Since they first walked the planet, humans have either buried or burned their dead. A new option is generating interest: dissolving bodies...
CONCORD, N.H. — Since they first walked the planet, humans have either buried or burned their dead. A new option is generating interest: dissolving bodies in lye and flushing the brownish, syrupy residue down the drain.
The process, alkaline hydrolysis, was developed in this country 16 years ago to get rid of animal carcasses. It uses lye, 300-degree heat and 60 pounds of pressure per square inch to destroy bodies in stainless-steel cylinders similar to pressure cookers.
No funeral homes in the United States — or anywhere else, as far as the equipment manufacturer knows — offer it; two U.S. medical centers use it on human bodies, but only on cadavers donated for research.
But because of its environmental advantages, some in the funeral industry say it could someday rival burial and cremation.
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“It’s not often that a truly game-changing technology comes along in the funeral service,” the newsletter Funeral Service Insider said in September. But “we might have gotten a hold of one.”
Getting the public to accept a process that strikes some as ghastly may be the biggest challenge. Psychopaths and dictators have used acid or lye to torture or erase their victims, and legislation to make alkaline hydrolysis available to the public in New York state was branded “Hannibal Lecter’s bill” in a play on the sponsor’s name — Sen. Kemp Hannon — and the book and movie character’s sadism.
Alkaline hydrolysis is legal in Minnesota and in New Hampshire, where a Manchester funeral director is pushing to offer it. But he has yet to line up the necessary regulatory approvals, and some New Hampshire lawmakers want to repeal the little-noticed 2006 state law legalizing it.
“We believe this process, which enables a portion of human remains to be flushed down a drain, to be undignified,” said Patrick McGee, a spokesman for the Roman Catholic Diocese of Manchester.
New Hampshire state Rep. Barbara French, 81, said she might choose the process.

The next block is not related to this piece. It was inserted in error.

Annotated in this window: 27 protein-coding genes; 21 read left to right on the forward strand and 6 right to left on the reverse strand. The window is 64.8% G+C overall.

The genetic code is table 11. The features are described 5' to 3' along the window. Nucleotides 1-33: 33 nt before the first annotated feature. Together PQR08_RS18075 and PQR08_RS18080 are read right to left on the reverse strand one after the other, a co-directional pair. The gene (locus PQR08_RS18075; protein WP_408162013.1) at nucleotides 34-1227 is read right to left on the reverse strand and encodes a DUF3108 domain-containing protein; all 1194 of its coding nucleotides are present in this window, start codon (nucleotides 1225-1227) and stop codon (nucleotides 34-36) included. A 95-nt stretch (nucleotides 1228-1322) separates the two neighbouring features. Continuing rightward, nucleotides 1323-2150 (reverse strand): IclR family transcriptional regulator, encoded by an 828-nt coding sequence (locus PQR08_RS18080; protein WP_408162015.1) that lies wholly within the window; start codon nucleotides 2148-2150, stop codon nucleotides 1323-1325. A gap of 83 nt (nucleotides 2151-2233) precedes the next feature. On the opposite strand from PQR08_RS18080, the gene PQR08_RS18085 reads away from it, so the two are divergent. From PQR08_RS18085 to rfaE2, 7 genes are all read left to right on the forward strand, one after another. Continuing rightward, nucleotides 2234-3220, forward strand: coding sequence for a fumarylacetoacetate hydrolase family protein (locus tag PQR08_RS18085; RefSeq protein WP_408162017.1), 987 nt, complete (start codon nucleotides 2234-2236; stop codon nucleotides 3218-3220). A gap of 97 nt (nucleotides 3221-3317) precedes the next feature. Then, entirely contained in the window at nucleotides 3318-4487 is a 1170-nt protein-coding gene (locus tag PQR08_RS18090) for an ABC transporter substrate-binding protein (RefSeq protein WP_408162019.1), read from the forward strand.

“I’m getting near that age and thought about cremation, but this is equally as good and less of an environmental problem,” French, a Democrat, said. “It doesn’t bother me any more than being burned up.” In addition to the liquid, the process leaves a dry bone residue similar in appearance and volume to cremated remains. It could be returned to the family in an urn or buried in a cemetery.
The coffee-colored liquid has the consistency of motor oil and a strong ammonia smell. But proponents said it is sterile and can, in most cases, be safely poured down the drain, provided the operation has the necessary permits.
Alkaline hydrolysis doesn’t take up as much space in cemeteries as burial. And the process could ease concerns about crematorium emissions, including carbon dioxide and mercury from silver dental fillings.
The University of Florida in Gainesville and the Mayo Clinic in Rochester, Minn., have used alkaline hydrolysis to dispose of cadavers since the mid-1990s and 2005, respectively.
Brad Crain, president of BioSafe Engineering, the Brownsburg, Ind., company that makes the $300,000 steel cylinders, said 40 to 50 other facilities use them on human medical waste, animal carcasses or both. The users include veterinary schools, universities, pharmaceutical companies and the U.S. government.
Manchester funeral director Chad Corbin said an alkaline-hydrolysis operation is more expensive to set up than a crematorium but he would charge about the same as for cremation.